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21

You're not correctly quoting the feat. It reads as follows: All variable, numeric effects of a spell modified by this feat are maximized. The key word to adjudicate this is effects. The die roll is not an effect, it's something the player does when they cast the spell. And which particular ray is chosen is not numeric -- it's a qualitative, not ...


15

Just For Preparation The short version is: you're right. Wizards need a spellbook to prepare spells (from the book), but not to cast. The book is not a component/material/focus/requirement of casting the spell. Long version: The preparing spells rules are here, and to prepare from a spellbook you need the book. That part is pretty straightforward. Here's ...


12

D&D is not a physics engine Some rules, because they seem to simulate little bits of reality, might give you the impression that this is major point of the game. However, D&D reality is very skewed in favour of making games and fantastical stories. Neither games, nor fantasy novels nor cinema pay much more than lip service to science-based reality. ...


10

I couldn't find an official errata, clarification, or FAQ for this spell, so I'm going to use the spell wording and my own explanations as best I can. If you give a quest that has a definite end, the spell says explicitly: A lesser geas places a magical command on a creature to carry out some service or to refrain from some action or course of activity, ...


7

Spellbook to prepare is correct. Imagine the spellbook like a cookbook. You know what the recipe is, but you can't really remember every single detail, so before cooking, you look over the recipe book, and refresh your memory, then you cook your dish. The Spell Mastery feat will allow a certain number of spells to no longer need their spellbook to prepare ...


6

One of the holes in all the answers thus far is that they take an adversarial approach to rules lawyers. That will only antagonize him more, which will only exacerbate the problem and build up to a "dude, leave our group you jerk-face" moment. Defuse the hostility and you can go back to being friends again! What makes a rules lawyer? Simply put, if you ...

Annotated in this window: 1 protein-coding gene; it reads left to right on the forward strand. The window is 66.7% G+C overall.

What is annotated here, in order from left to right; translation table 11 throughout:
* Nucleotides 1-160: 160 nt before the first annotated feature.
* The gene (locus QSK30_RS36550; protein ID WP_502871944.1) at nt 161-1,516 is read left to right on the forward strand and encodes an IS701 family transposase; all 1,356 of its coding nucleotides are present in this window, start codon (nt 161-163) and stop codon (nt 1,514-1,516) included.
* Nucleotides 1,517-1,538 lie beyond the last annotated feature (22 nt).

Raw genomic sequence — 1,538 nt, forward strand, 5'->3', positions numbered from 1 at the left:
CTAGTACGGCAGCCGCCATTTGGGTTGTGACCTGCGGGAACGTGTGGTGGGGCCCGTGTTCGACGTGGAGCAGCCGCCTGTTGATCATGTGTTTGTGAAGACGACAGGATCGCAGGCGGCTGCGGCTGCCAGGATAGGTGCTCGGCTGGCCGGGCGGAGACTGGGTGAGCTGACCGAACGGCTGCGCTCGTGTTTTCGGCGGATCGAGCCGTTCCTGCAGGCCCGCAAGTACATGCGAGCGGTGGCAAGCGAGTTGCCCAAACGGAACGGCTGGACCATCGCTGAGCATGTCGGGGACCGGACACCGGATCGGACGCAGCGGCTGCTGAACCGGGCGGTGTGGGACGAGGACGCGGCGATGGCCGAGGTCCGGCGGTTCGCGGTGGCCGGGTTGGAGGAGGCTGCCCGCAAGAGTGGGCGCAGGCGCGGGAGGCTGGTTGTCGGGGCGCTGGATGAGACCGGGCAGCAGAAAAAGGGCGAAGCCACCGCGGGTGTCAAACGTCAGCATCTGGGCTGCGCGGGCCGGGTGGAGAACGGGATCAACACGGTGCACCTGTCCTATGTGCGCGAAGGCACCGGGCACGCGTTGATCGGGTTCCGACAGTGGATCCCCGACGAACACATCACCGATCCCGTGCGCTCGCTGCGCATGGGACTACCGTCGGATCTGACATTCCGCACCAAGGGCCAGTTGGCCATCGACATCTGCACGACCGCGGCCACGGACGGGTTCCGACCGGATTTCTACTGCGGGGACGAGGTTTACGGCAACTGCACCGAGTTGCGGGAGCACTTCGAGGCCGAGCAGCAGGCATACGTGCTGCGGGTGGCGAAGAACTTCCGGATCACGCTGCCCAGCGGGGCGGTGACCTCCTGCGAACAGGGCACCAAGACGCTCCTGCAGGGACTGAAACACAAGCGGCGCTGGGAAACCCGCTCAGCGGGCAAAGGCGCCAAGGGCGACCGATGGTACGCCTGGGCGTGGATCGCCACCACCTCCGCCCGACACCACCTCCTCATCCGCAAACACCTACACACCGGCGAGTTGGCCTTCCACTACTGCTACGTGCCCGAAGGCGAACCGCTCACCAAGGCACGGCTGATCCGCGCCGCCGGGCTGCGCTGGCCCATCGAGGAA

4

Mechanically, creatures that have fire immunity are only immune to fire. Fire immunity doesn't, by RAW, automatically allow a creature to easily traverse a desert without endurance, or heal when subjected to a fire-based attack (that would normally be a seperate ability). In terms of "super-heated plasma," the closest thing to this that a fire-immune ...


2

In short, you really can't get extra spell pages by changing your form. The longer version involves some not-terribly-well-defined rules. To my knowledge, there are no rules about what happens to tattoos on your body when you change your shape. Based on a careful reading of the shapeshifting rules, I would say that any tattoos on your normal form would ...


2

By RAW, we have only this: Action: Creating a disguise requires 1d3×10 minutes of work. Using Alter Self or activating some effect on a magic armor to look different is one thing, to look exactly like someone else is a completely different matter. When you create an elaborate disguise, such mimicking the appearance of someone, you are not just using ...


2

I’d argue (though I have seen it argued oppositely) that the Maximize Spell does not maximize all rolls, just rolls used to set numerical values. The roll in a prismatic spell doesn’t set a numerical value, it picks an effect, and therefore is not affected. Considering that you would otherwise get an infinite loop as all rolls are maximized and demand you ...


1

This... Shouldn't Happen The situation is that "a creature with multiple tentacles grappled me from 10' away, and [it] chose to maintain the distance instead of pulling me in." This must be a unique ability which you should detail to get more accurate answers. A creature that starts a grapple in D&D 3.5 just doesn't pull the grappled creature in. (Nor ...


1

Control Freak Behaviour Some GMs like to feel like they are 'in control' of what is occurring. This usually means railroading. Which isn't always bad - some people are good at railroading, to the extent that people don't notice OR care. And that's fine. Sometimes this means that every rule only works how the GM thinks it does, not how it says in the ...



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